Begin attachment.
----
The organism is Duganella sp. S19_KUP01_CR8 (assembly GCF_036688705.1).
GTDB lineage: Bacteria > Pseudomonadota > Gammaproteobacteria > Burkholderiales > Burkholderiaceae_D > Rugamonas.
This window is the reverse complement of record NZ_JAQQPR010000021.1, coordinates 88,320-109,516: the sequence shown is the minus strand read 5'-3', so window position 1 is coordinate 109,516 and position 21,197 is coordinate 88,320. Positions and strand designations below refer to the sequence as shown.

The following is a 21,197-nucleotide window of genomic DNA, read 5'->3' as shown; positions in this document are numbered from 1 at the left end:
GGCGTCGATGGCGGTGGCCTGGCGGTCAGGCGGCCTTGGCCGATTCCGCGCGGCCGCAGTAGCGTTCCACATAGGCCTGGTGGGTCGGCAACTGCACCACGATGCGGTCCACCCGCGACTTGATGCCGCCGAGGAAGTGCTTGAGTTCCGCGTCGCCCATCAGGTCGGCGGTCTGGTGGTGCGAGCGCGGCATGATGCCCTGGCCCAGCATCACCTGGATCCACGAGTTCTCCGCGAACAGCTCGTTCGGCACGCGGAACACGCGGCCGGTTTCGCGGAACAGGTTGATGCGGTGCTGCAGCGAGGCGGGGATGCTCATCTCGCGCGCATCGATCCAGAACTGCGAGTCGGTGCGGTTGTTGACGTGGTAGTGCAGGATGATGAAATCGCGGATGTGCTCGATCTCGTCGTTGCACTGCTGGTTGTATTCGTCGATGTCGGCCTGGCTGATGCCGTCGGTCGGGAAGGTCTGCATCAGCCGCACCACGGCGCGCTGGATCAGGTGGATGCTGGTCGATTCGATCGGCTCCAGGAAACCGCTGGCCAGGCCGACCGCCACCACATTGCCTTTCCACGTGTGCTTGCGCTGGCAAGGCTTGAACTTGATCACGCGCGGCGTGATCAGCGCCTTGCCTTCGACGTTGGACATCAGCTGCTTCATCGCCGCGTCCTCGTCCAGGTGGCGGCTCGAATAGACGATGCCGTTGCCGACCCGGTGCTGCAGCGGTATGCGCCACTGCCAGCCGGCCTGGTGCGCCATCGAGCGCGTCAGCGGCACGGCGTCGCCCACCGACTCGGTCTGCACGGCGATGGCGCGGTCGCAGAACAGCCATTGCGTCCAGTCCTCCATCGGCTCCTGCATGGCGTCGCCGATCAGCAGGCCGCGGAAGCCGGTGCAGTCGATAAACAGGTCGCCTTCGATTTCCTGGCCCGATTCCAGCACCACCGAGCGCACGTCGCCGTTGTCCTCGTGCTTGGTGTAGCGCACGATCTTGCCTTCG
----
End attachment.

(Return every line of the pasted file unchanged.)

The organism is Duganella sp. S19_KUP01_CR8 (assembly GCF_036688705.1).
GTDB lineage: Bacteria > Pseudomonadota > Gammaproteobacteria > Burkholderiales > Burkholderiaceae_D > Rugamonas.
This window is the reverse complement of record NZ_JAQQPR010000021.1, coordinates 88,320-109,516: the sequence shown is the minus strand read 5'-3', so window position 1 is coordinate 109,516 and position 21,197 is coordinate 88,320. Positions and strand designations below refer to the sequence as shown.

The following is a 21,197-nucleotide window of genomic DNA, read 5'->3' as shown; positions in this document are numbered from 1 at the left end:
GGCGTCGATGGCGGTGGCCTGGCGGTCAGGCGGCCTTGGCCGATTCCGCGCGGCCGCAGTAGCGTTCCACATAGGCCTGGTGGGTCGGCAACTGCACCACGATGCGGTCCACCCGCGACTTGATGCCGCCGAGGAAGTGCTTGAGTTCCGCGTCGCCCATCAGGTCGGCGGTCTGGTGGTGCGAGCGCGGCATGATGCCCTGGCCCAGCATCACCTGGATCCACGAGTTCTCCGCGAACAGCTCGTTCGGCACGCGGAACACGCGGCCGGTTTCGCGGAACAGGTTGATGCGGTGCTGCAGCGAGGCGGGGATGCTCATCTCGCGCGCATCGATCCAGAACTGCGAGTCGGTGCGGTTGTTGACGTGGTAGTGCAGGATGATGAAATCGCGGATGTGCTCGATCTCGTCGTTGCACTGCTGGTTGTATTCGTCGATGTCGGCCTGGCTGATGCCGTCGGTCGGGAAGGTCTGCATCAGCCGCACCACGGCGCGCTGGATCAGGTGGATGCTGGTCGATTCGATCGGCTCCAGGAAACCGCTGGCCAGGCCGACCGCCACCACATTGCCTTTCCACGTGTGCTTGCGCTGGCAAGGCTTGAACTTGATCACGCGCGGCGTGATCAGCGCCTTGCCTTCGACGTTGGACATCAGCTGCTTCATCGCCGCGTCCTCGTCCAGGTGGCGGCTCGAATAGACGATGCCGTTGCCGACCCGGTGCTGCAGCGGTATGCGCCACTGCCAGCCGGCCTGGTGCGCCATCGAGCGCGTCAGCGGCACGGCGTCGCCCACCGACTCGGTCTGCACGGCGATGGCGCGGTCGCAGAACAGCCATTGCGTCCAGTCCTCCATCGGCTCCTGCATGGCGTCGCCGATCAGCAGGCCGCGGAAGCCGGTGCAGTCGATAAACAGGTCGCCTTCGATTTCCTGGCCCGATTCCAGCACCACCGAGCGCACGTCGCCGTTGTCCTCGTGCTTGGTGTAGCGCACGATCTTGCCTTCG